2018-01-18 / Front Page

Turning a Tiny House into a Big Idea

By Rob Duca


Nora Eschenheimer and Jesse Dufault's tiny house/theater will be part of the 2018 Preservation Society of Newport's annual flower show in June. The front lawn of Rosecliff will be adorned by several tiny houses, the latest rage in architecture and design. (Photo supplied) Nora Eschenheimer and Jesse Dufault's tiny house/theater will be part of the 2018 Preservation Society of Newport's annual flower show in June. The front lawn of Rosecliff will be adorned by several tiny houses, the latest rage in architecture and design. (Photo supplied) The concept came to Newport’s Nora Eschenheimer three years ago when she was backpacking through Europe and heard of a clown troupe of actors who were traveling to Syrian refugee camps to cheer up children. “That sparked the idea of a traveling theater that would bring a little bit of joy and light to places that desperately need it,” she says.

Cut to the present, and Eschenheimer, a 27-year-old professional actor, and her 29-year-old boyfriend, Jesse Dufault, also an actor, have nearly completed building a 160-square-foot traveling theater that they plan to take to regions hit by natural disasters, impoverished communities, schools, parks, hospitals and nursing homes. In addition to bringing theater, music, film and education to these venues, they will also utilize their tiny mobile theater to collect and transport food, first aid, building supplies and provisions wherever needed.


This identical to-scale model built from scratch by Jan Slee is a 1-foot-to-1-inch representation of the tiny house theater that has been built full-scale to 8 feet by 20 feet. Slee, using scale model materials and furnishings from his doll house collection created the prototype with the purpose of showing Nora Eschenheimer during construction a perspective of what finishes could be considered. With functions similar to any home, there is a bathroom, a living area with full kitchen, a sleeping loft, plus an additional loft (not seen here), that will provide the residents with 250 square-feet of living space. Complete with a deck porch to be used for theater productions, the “tiny travelling theater” will be transported on a two-axle trailer. (Photo courtesy Jan Slee) This identical to-scale model built from scratch by Jan Slee is a 1-foot-to-1-inch representation of the tiny house theater that has been built full-scale to 8 feet by 20 feet. Slee, using scale model materials and furnishings from his doll house collection created the prototype with the purpose of showing Nora Eschenheimer during construction a perspective of what finishes could be considered. With functions similar to any home, there is a bathroom, a living area with full kitchen, a sleeping loft, plus an additional loft (not seen here), that will provide the residents with 250 square-feet of living space. Complete with a deck porch to be used for theater productions, the “tiny travelling theater” will be transported on a two-axle trailer. (Photo courtesy Jan Slee) “If you can’t go to the theater, the theater will go to you,” Eschenheimer says. “It’s just a way to bring some kindness to people’s lives. When that’s your goal, you really can’t go wrong.”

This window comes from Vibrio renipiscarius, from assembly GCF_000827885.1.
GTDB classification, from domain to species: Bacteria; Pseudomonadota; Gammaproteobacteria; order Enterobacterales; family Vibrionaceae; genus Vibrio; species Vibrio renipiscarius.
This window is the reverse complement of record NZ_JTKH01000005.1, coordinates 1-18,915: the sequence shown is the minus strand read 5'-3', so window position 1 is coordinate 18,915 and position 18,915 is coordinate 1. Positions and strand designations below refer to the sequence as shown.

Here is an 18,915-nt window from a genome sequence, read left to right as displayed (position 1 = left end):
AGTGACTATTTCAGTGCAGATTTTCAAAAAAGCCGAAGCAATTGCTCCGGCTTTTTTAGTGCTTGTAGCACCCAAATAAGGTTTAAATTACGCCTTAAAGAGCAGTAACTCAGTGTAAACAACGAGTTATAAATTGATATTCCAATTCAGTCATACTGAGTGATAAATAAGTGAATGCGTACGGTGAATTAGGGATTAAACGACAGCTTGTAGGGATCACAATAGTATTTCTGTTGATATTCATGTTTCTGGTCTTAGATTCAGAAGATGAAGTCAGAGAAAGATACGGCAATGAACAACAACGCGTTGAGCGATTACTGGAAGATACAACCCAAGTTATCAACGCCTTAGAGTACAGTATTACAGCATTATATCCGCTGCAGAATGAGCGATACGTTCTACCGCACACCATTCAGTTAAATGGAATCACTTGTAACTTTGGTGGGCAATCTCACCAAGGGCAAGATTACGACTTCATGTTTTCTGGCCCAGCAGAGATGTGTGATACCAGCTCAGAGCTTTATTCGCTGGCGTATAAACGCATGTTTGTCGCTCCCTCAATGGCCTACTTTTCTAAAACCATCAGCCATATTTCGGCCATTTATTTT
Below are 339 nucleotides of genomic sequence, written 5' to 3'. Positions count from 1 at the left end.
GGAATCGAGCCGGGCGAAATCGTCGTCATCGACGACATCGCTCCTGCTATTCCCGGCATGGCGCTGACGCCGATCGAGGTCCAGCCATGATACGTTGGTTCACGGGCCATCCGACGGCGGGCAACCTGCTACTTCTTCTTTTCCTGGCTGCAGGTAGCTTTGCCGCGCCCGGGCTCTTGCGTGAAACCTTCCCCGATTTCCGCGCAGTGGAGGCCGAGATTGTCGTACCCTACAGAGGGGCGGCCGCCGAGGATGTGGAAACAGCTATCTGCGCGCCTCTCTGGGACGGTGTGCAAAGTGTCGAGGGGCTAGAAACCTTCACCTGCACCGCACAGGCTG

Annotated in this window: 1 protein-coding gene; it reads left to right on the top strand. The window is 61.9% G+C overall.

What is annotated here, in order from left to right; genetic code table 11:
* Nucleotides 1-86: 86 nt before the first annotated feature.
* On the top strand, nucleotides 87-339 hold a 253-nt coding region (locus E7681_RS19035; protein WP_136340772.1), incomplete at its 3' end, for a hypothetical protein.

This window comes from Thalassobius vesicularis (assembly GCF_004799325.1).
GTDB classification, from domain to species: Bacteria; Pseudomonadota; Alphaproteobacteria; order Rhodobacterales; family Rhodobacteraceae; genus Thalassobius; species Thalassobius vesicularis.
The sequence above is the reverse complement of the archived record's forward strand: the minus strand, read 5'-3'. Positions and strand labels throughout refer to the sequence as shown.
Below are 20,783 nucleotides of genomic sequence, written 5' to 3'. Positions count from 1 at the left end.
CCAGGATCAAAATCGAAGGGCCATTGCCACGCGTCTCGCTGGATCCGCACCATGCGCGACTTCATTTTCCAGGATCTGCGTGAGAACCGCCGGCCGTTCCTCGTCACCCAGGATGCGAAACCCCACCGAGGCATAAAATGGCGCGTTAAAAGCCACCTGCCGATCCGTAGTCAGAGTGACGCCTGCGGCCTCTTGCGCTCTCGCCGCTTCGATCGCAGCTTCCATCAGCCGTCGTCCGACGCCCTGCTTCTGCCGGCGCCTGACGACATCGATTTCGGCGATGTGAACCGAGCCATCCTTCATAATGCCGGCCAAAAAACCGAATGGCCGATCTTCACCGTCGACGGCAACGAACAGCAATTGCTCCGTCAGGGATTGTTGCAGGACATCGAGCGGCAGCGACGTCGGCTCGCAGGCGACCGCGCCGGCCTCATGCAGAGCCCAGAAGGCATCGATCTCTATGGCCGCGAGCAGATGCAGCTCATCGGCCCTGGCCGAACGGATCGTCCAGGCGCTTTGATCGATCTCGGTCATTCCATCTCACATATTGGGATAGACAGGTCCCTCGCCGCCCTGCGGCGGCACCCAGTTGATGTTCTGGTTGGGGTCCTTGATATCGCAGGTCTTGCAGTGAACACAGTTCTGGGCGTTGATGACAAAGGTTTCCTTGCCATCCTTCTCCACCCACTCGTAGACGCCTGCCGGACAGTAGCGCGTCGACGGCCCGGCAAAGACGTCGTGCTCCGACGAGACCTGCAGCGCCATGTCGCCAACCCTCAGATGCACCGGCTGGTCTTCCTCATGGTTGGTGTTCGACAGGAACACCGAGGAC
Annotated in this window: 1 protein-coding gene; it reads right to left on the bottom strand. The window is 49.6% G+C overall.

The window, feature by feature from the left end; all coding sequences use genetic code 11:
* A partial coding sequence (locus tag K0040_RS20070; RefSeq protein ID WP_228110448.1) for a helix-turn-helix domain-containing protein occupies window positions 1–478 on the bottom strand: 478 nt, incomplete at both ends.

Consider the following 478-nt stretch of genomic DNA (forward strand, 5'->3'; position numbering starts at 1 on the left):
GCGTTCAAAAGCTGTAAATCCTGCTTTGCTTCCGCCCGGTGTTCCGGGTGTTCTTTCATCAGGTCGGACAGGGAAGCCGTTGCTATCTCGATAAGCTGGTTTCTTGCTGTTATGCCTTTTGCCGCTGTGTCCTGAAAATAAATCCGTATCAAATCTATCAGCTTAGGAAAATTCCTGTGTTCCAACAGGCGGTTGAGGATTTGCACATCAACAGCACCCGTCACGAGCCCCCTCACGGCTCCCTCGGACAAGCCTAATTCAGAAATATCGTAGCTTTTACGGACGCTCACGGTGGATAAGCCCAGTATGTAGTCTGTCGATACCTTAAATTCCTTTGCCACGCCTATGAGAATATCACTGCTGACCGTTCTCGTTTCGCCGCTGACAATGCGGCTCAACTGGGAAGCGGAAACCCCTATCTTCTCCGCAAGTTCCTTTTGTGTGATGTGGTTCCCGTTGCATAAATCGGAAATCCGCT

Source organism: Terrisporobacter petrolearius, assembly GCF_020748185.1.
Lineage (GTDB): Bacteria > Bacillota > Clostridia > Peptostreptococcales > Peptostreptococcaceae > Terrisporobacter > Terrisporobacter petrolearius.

The tiny Gambrel-style theater has soft blue siding, with white trim, Palladium windows, French doors, and a corrugated asphalt roof that can endure the high winds of highway driving. Once completed, the theater will also feature state-of-the-art lighting, and sound and visual effects. “It will offer all the magic of professional theater, but in a compact, mobile space,” Dufault says.

Eschenheimer envisions staging productions ranging from Shakespeare and ballet to musicals, comedies and even puppet shows. “We want to send a message of hope, and uplift spirits with these shows,” she says. “We also want to bridge language barriers with shows that are visually heavy, so we can go to places that predominantly speak a different language.”